We first published “Ten Steps to Better Web Research” as a bookmark to bring to the American Association of School Librarians Bi-annual Conference in 2009. We have since printed several hundred thousand of these bookmarks and handed them to school librarians at conferences. We also published on Slideshare our presentation “Teaching the Ten Steps to Better Web Research,” and it has been viewed more than 300,000 times, making it one of the most viewed education presentation on Slideshare.
We’ve posted the original “Ten Steps” below.
In June 2018, we will publish a new, revised and enhanced “Ten Steps to Better Online Research.” It will be a series of 26 short videos, with assessments and reflection opportunities, at a cost of less than $40 per classroom!
Click here to sign-up for our newsletter to learn when this and our other products in development are available!
Step 1: The Internet Is Not Always the Best Place to Start
Should you start this research project by using the Internet?
Many schools offer access to remarkable databases that may help you find the credible information you need more quickly than any search engine will, even if they are a little harder to use.
Furthermore, when you do use the Internet, a search engine may not be the best place to start. The best researchers have favorite websites that they either navigate to directly or click on when they see them in a search. Here is how you can develop a list of favorite sites of your own:
- Ask a librarian or teacher to recommend a list of Web sites for you to search first.
- You can use the search box on those sites, or add their names, one at a time, to your keyword search on search engines.
- As you begin to learn the names of favorite sites of your own, bookmark them in your Web browser, or save them a bookmarking site such as Symbaloo.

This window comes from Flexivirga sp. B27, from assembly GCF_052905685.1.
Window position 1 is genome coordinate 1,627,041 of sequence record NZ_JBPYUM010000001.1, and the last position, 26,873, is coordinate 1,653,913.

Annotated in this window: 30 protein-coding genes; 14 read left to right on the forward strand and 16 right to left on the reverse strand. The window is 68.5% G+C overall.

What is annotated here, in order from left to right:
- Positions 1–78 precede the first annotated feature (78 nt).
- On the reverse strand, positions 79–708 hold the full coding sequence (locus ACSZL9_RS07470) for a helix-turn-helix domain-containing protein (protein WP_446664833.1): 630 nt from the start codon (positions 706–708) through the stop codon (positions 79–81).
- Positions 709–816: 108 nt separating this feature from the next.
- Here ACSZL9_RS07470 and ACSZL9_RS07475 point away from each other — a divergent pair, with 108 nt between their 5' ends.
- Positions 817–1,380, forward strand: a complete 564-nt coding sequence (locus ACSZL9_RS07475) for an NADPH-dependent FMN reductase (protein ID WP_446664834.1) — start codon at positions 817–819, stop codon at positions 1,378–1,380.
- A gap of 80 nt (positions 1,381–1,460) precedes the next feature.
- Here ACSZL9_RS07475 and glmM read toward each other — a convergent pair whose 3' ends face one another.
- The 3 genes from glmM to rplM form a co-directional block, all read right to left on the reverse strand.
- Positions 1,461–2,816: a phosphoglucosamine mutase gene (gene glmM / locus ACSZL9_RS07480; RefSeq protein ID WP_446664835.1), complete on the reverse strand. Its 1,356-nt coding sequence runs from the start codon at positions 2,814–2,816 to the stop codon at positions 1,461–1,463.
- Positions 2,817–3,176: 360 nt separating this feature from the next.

Step 2: When Using Search Engines, Always Use More Than One
Use several search engines on every search. Although major commercial search engines often return similar results, they work differently enough that you should use several search engines for every research project to help you uncover different resources.
You should also start with the search engine that makes the most sense for your search; this isn’t always Google or Bing. If you find yourself “addicted” to a single search engine that you use exclusively, you are not learning what you need to become an expert Web researcher. Even within Google itself, you should know how and when to use Google News, Books, Scholar, and other resources.
Take a “time out”—for two weeks, don’t use your favorite search engine at all. This will force you to learn to use the full toolkit of resources available to you.
Our own search engine, SweetSearch, A Search Engine for Students, searches websites that our expert research staff has evaluated and approved. We know it is very often the best search engine a student can start with. But not even we use it 100% of the time in our work; for every research project, we use a number of search engines, databases and often directly navigate to our favorite websites.
Step 3: When Looking at Search Results, Dig Deep!
The best search results are often not at the top—or even on the first page.
Some Web sites are very good at making their content rank high in search engines for reasons that have nothing to do with the quality of their content.
Thus, results near the top of a search results page may not be useful, while the great sites that make your paper standout may be buried several pages deep. Often, there is just one article on the Web that furnishes critical information; find it, and it makes it much easier both to write your paper, and get a top grade.
So look beyond the first few results, and even the first page. Dig deep!
Stage Two: Planning Your Research
Step 4: Think Before You Search!
When we surveyed high school and middle school students last year, more than half of them told us they begin their research by typing a question. Often, the question was simply lifted from the homework assignment. Students read the assignment, didn’t understand it, and hoped that a search engine would magically transform the question into information they understand.
This usually doesn’t happen.
As Yogi Berra says, “If you don’t know where you’re going, you’ll probably end up somewhere else.”
So rewrite every assignment in your own words before you begin your research. This will force you to understand it, and make it much more likely that you’ll be able to identify what is helpful when you see it. If you need help, ask your teacher, librarian, parent or classmate for help.